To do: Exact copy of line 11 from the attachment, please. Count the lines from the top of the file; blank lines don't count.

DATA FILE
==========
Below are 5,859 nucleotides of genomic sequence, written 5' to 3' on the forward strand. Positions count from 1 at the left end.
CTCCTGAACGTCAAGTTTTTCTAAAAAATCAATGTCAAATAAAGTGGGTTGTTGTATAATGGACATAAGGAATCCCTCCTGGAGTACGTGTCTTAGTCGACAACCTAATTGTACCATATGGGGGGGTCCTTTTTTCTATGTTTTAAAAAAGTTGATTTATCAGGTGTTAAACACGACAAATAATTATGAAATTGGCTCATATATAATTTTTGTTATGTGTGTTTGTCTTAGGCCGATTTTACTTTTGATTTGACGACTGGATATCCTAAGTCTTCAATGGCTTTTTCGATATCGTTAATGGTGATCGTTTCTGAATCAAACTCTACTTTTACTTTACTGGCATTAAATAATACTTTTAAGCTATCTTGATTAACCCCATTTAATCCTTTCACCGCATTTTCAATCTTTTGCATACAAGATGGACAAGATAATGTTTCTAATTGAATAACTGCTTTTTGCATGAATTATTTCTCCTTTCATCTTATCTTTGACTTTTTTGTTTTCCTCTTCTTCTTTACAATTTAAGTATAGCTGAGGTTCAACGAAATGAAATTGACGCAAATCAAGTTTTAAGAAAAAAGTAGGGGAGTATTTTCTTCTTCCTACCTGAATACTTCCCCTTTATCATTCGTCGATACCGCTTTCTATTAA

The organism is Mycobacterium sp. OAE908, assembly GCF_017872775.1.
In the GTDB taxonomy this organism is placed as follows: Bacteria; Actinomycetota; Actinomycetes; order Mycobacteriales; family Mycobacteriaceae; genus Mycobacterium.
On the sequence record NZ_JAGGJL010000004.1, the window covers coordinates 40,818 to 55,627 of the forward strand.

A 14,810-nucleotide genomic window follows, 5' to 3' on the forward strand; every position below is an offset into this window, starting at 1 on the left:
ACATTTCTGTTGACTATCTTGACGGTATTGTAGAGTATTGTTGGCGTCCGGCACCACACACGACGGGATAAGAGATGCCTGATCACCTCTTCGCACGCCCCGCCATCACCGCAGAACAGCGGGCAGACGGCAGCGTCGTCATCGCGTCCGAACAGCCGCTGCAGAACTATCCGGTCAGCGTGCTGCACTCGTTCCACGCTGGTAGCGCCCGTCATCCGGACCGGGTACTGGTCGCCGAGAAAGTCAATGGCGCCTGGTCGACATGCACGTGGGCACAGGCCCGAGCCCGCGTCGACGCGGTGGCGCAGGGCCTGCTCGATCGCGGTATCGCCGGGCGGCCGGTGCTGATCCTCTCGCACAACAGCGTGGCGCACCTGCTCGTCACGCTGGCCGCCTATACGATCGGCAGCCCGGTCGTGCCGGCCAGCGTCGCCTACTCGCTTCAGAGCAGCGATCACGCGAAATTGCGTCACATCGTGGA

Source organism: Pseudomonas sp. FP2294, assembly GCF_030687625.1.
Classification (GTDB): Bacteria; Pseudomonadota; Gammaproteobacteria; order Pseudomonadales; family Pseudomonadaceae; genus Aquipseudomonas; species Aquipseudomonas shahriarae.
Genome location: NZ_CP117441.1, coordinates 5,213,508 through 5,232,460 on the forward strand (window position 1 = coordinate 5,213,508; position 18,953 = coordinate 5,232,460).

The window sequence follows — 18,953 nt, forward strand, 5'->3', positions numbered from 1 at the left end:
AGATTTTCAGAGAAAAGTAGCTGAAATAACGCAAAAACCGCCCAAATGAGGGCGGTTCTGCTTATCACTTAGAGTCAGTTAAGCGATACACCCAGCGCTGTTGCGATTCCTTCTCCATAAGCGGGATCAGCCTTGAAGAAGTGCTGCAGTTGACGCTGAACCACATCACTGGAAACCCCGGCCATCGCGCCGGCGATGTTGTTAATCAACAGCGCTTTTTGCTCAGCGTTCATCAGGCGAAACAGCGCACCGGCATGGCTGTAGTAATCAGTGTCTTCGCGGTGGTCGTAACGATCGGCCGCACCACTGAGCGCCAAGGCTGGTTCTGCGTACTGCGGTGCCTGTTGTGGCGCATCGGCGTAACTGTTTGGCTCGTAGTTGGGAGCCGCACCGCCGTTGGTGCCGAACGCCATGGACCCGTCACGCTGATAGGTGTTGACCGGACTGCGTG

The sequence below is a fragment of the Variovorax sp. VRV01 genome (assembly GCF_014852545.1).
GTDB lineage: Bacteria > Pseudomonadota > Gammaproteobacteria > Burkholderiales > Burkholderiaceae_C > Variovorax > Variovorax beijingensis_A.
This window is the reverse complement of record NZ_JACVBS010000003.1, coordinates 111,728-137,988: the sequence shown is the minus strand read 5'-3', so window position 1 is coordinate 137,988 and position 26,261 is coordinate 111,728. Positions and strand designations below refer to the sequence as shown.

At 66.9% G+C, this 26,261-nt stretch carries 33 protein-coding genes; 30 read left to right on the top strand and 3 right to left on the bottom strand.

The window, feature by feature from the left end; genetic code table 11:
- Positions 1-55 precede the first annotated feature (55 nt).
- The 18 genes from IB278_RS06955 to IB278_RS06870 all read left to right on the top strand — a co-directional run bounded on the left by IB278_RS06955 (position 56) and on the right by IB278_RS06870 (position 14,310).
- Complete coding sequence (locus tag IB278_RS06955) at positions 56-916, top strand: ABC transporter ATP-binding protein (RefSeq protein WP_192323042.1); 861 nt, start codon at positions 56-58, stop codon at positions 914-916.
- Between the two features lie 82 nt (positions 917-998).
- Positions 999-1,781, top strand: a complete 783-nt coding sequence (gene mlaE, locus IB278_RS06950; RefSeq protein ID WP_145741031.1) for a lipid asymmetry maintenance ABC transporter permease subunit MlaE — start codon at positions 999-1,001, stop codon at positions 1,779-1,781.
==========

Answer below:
The window sequence follows — 18,953 nt, forward strand, 5'->3', positions numbered from 1 at the left end: